OCEAN TO DESERT: LIFE BALANCED IN UNUSUAL PLACES
OCEAN TO DESERT: LIFE BALANCED IN UNUSUAL PLACES
OCEAN TO DESERT: LIFE BALANCED IN UNUSUAL PLACES
OCEAN TO DESERT: LIFE BALANCED IN UNUSUAL PLACES
OCEAN TO DESERT: LIFE BALANCED IN UNUSUAL PLACES
OCEAN TO DESERT: LIFE BALANCED IN UNUSUAL PLACES
OCEAN TO DESERT: LIFE BALANCED IN UNUSUAL PLACES
OCEAN TO DESERT: LIFE BALANCED IN UNUSUAL PLACES
OCEAN TO DESERT: LIFE BALANCED IN UNUSUAL PLACES
OCEAN TO DESERT: LIFE BALANCED IN UNUSUAL PLACES

OCEAN TO DESERT: LIFE BALANCED IN UNUSUAL PLACES

(3 MINUTE READ)
The air feels thick. The wind, like sandpaper against skin.

Everywhere a dense white blanket swallows the horizon, masking the sun. This is the ‘Ihuries’ or ‘malmokkies’ as the Nama people call it. A name given to the mist that now coats the valley.

Brought in from the west, and caused by the collision of cold air from the Benguela current and warm air from the Hadley cell, the fog travels inland from the ocean. Much like the silence before a storm, it brings with it a stillness and a promise of life.

Soon the fog will lift. Life that had been put to bed, now wakes to the warm embrace of the white-hot sun. Behind rapidly vanishing clouds, a barren landscape turns from white to red.

The sand, offspring from colossal boulders–children of ancient mountains making their journey on the back of the wind–carpet the earth in a copper glow. Rusted from years of oxidation, these microscopic grains of iron oxide evoke a mars-like terrain. But unlike our scarlet neighbour, life here still prevails.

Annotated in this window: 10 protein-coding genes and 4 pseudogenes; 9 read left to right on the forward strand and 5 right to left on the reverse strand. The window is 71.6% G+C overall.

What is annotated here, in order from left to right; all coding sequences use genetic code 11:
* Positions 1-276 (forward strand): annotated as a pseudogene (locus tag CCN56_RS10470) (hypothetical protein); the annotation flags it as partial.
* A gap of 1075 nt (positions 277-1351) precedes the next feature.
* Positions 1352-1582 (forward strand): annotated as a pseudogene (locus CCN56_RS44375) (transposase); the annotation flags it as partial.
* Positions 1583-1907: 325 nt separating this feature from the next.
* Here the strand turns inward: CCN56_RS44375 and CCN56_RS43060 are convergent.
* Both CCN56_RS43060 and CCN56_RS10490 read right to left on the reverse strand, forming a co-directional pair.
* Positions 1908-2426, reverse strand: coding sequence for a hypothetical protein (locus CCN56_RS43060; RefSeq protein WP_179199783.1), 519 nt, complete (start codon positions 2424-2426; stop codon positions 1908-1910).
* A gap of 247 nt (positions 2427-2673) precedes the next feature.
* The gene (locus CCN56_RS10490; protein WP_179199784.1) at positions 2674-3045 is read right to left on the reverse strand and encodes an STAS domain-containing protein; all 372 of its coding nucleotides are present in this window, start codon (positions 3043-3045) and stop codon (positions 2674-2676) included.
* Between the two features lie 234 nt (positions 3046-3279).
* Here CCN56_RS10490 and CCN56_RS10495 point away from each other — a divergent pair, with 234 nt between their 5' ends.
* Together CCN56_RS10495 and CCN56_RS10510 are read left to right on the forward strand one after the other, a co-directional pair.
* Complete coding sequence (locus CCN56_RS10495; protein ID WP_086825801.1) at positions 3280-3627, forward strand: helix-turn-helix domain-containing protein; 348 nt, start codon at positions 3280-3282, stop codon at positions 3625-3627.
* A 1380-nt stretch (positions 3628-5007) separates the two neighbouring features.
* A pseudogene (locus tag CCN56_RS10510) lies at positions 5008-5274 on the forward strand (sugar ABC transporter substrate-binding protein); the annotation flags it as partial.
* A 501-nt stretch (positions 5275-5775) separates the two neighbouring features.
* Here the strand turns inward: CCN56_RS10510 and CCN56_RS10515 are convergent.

This is the Namib.

It is thought to be one of the oldest deserts on the planet and one of the few places that so uniquely illustrates the intricate balance of life on earth. From afar, the area might appear like the dead red planet. Desolate and dry, with temperatures reaching well into 50°. Yet a number of species have adapted to life here. Arthropods and Oryxes, beetles and lizards–all have found a way to make this their home.

With an average rainfall of only 68 mm per year, the key to life here, lies in the air temperature. Together with strong southerly winds, the sea air–thick with water–interacts with the hot dry desert air, giving rise to powerful currents and dense fog. Paradoxically these violent tides have caused many sailors to lose their way and shipwreck on what is called the Skeleton Coast.

Inland towards the escarpment, the landscape slowly changes. Dunes give way to plaines. Large boulders lie across the plateau, their dark blue shadows a reprieve from the heat.

Their bodies, smoothed by the winds.

Even here, between deep cracks and gullies, life has tricked its way into existence. Like possums playing dead, shrubs and bushes silently rest. Within their skeletal frames, seedlings are patiently waiting. And when the messenger arrives, the breeze that brings with it those droplets of dew, they are carried off with it. An exchange. Couriered elsewhere to start life anew.